Yet as Sabrina Filzmoser (AUT), our Climate Ambassador currently attempting the ascent of Mount Everest, says, "The time has come to change our behaviours when it comes to our planet. We can all take action on climate issues. I believe in advocating and in acting. As judo teaches us courage, we need it to preserve and protect our health, our families and our environment. Earth Day is not only a celebration but instead must be the starting point to act boldly, innovate broadly and implement equitably. We are all concerned, from businesses and governments to individual citizens."
Two years ago, the International Judo Federation decided to appoint two Climate Ambassadors, Sabrina on the one hand and Flavio Canto (BRA) on the other, so that through their reach and commitment there could be a spread of messages regarding the preservation of our environment, particularly among the youngest judoka.
We see all over the world that it is indeed the younger generations who need to be made aware, although many are already, because they are the ones who will have to suffer the consequences of current climate issues. The IJF also organised a 'Climate Champion' contest for children (https://fit.ijf.org)
Last year, the Croatian Judo Federation was the first sports organisation in Croatia and is among the first in the world to measure the carbon footprint of a major sporting event, in this case the 2021 Zagreb Grand Prix, a key event of the IJF World Tour. At each IJF event, information about recycling and consuming less are given to all delegations.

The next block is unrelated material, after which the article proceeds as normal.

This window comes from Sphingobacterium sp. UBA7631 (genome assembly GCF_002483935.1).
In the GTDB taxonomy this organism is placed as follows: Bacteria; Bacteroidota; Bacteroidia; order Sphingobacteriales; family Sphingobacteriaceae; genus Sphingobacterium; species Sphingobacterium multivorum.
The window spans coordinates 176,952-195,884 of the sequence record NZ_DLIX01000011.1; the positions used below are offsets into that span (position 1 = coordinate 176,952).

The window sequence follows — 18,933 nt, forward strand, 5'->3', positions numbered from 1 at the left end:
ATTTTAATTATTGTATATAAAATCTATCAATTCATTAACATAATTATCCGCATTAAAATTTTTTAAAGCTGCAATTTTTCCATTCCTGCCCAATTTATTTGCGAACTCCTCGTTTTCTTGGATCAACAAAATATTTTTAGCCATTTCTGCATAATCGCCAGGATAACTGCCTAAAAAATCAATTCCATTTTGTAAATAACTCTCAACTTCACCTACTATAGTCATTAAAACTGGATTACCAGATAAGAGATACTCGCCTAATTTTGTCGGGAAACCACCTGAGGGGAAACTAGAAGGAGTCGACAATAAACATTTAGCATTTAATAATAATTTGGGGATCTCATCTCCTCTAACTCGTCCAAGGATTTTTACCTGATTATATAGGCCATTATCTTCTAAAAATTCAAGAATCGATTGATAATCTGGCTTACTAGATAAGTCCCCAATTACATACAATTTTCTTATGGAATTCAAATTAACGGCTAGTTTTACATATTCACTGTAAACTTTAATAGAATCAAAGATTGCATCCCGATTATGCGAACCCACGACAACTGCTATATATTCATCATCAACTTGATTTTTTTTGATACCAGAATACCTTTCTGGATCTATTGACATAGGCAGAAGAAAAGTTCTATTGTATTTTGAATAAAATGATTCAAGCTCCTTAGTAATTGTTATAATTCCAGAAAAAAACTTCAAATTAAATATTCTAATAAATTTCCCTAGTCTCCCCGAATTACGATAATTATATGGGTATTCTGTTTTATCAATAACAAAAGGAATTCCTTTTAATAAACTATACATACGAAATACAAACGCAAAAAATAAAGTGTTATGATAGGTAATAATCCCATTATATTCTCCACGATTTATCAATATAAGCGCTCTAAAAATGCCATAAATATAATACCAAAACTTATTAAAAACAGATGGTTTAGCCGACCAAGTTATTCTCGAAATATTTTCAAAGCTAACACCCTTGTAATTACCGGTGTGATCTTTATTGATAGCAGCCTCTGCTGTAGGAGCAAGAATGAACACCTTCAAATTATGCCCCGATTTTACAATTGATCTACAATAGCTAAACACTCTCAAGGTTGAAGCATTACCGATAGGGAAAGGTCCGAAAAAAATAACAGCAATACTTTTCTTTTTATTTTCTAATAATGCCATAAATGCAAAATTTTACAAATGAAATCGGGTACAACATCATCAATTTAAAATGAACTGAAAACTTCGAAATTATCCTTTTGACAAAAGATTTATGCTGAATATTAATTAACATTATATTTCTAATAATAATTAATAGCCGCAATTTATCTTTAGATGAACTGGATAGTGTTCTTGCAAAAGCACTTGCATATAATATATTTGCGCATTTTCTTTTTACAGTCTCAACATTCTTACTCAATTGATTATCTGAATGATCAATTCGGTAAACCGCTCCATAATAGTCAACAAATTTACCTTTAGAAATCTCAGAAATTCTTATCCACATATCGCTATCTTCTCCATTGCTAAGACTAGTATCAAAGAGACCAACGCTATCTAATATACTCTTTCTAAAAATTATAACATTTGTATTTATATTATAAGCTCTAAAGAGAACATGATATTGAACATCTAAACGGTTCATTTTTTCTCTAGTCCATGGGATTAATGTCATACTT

This is only the beginning of a process that will develop in the years to come. In 2019, the World Judo Day theme was 'Plant a Tree.’ More than 6,000 trees were planted across the globe by our judo family members.
But is that enough? It’s certain that it is not. We can see climate catastrophes every day, all over Earth, becoming more and more violent and sudden. We can all change our behaviours just as suddenly and understand that we must have a positive impact on what sometimes seems inevitable, by teaching good behaviours, by raising awareness of a situation that concerns all of us, by consuming less. We know that these small things are not enough but it is a start and is at least something we call all do.
Sabrina, having crossed India on her bike, hiked through Nepal and made it part way up Everest, acclimatising at the Everest Base Camp, is ready to commence one of the most difficult feats one can imagine. She can see with her own eyes what is going on high up there and how the climate is having an effect on all of us, even when we can’t see it happening most of the time.
Let us give her the last words, "I wish you and our planet Earth a powerful Earth Day. Being now at the Everest Base Camp, I can tell you that the climate change is now. Tomorrow it will be too late."
More info: https://www.earthday.org/